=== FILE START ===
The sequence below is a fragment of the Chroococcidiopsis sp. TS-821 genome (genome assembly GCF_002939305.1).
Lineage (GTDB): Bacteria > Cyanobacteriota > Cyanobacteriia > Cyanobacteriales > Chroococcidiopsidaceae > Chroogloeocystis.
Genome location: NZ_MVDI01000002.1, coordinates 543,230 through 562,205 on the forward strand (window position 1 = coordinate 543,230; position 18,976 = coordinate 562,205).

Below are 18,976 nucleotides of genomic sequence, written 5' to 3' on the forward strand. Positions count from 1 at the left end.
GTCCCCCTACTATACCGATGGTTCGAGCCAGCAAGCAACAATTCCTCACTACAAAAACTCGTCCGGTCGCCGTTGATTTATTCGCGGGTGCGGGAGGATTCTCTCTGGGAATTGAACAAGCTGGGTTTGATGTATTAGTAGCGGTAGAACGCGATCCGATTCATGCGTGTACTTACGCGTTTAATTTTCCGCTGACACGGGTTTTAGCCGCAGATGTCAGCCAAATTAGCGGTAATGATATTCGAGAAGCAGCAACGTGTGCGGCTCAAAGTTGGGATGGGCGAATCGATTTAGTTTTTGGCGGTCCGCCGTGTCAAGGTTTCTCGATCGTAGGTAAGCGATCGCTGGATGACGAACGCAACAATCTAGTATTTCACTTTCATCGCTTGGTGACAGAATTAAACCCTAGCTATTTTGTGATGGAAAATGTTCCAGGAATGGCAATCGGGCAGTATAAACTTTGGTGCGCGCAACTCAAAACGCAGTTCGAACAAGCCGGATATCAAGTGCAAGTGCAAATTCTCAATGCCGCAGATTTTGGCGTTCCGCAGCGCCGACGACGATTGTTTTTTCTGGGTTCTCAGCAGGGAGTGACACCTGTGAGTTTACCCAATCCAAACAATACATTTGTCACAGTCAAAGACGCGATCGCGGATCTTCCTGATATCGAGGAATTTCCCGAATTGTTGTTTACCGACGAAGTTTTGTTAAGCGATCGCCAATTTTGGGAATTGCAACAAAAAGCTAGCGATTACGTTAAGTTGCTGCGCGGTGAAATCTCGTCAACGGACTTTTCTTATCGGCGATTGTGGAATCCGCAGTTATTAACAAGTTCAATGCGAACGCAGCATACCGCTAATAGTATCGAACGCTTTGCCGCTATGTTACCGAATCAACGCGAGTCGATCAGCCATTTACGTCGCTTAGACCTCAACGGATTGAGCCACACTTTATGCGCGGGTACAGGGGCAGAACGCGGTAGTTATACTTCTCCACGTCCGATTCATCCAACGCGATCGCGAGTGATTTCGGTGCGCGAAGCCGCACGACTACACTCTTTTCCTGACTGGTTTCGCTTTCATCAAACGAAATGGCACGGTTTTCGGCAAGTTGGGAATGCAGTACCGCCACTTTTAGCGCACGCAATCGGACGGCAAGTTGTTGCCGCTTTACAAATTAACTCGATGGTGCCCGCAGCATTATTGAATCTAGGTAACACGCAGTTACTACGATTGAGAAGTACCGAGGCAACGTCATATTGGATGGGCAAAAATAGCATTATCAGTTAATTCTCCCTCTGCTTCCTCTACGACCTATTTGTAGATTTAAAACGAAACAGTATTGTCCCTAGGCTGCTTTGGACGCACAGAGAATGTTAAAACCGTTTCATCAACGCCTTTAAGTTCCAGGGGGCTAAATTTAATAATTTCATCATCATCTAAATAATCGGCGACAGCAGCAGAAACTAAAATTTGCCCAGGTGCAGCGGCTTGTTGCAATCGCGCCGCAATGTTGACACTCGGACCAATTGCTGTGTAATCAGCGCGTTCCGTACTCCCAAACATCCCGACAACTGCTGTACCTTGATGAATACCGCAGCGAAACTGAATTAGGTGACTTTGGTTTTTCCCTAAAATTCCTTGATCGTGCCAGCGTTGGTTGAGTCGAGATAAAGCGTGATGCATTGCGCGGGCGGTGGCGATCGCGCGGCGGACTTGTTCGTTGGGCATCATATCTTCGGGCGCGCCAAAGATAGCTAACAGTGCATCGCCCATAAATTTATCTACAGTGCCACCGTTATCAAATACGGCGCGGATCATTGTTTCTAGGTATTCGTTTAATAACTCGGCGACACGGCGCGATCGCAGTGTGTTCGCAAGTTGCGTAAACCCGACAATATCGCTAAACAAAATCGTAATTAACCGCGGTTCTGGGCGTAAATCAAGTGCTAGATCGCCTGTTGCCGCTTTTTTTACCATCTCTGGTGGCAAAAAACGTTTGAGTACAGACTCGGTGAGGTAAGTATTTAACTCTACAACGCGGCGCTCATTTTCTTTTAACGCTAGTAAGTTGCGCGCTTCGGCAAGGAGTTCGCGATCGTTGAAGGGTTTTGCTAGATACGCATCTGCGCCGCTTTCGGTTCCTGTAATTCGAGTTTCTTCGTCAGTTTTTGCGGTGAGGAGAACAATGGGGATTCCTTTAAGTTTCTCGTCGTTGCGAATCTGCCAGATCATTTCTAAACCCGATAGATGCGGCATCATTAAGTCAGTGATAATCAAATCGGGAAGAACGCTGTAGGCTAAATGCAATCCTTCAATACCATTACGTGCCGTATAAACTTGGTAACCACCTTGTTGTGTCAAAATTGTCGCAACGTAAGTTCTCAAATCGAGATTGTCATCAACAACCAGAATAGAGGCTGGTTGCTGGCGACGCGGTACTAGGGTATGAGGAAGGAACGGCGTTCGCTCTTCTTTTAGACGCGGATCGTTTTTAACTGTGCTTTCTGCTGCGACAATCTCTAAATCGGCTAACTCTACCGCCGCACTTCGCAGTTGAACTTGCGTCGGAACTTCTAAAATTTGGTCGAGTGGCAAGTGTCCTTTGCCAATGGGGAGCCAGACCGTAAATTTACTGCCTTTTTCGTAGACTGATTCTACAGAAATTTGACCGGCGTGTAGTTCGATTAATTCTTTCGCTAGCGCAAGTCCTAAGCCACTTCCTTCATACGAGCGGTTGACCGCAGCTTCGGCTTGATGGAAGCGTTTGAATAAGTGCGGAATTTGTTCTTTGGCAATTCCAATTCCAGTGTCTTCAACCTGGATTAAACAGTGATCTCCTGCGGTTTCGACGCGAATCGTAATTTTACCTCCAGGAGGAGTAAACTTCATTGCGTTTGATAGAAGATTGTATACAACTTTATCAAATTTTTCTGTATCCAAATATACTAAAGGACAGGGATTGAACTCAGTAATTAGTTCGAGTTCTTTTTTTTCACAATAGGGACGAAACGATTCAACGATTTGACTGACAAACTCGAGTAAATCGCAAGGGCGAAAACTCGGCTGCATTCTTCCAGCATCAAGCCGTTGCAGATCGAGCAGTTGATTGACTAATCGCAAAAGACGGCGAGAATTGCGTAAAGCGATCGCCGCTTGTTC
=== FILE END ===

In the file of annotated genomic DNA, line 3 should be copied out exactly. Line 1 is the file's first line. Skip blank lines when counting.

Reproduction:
Genome location: NZ_MVDI01000002.1, coordinates 543,230 through 562,205 on the forward strand (window position 1 = coordinate 543,230; position 18,976 = coordinate 562,205).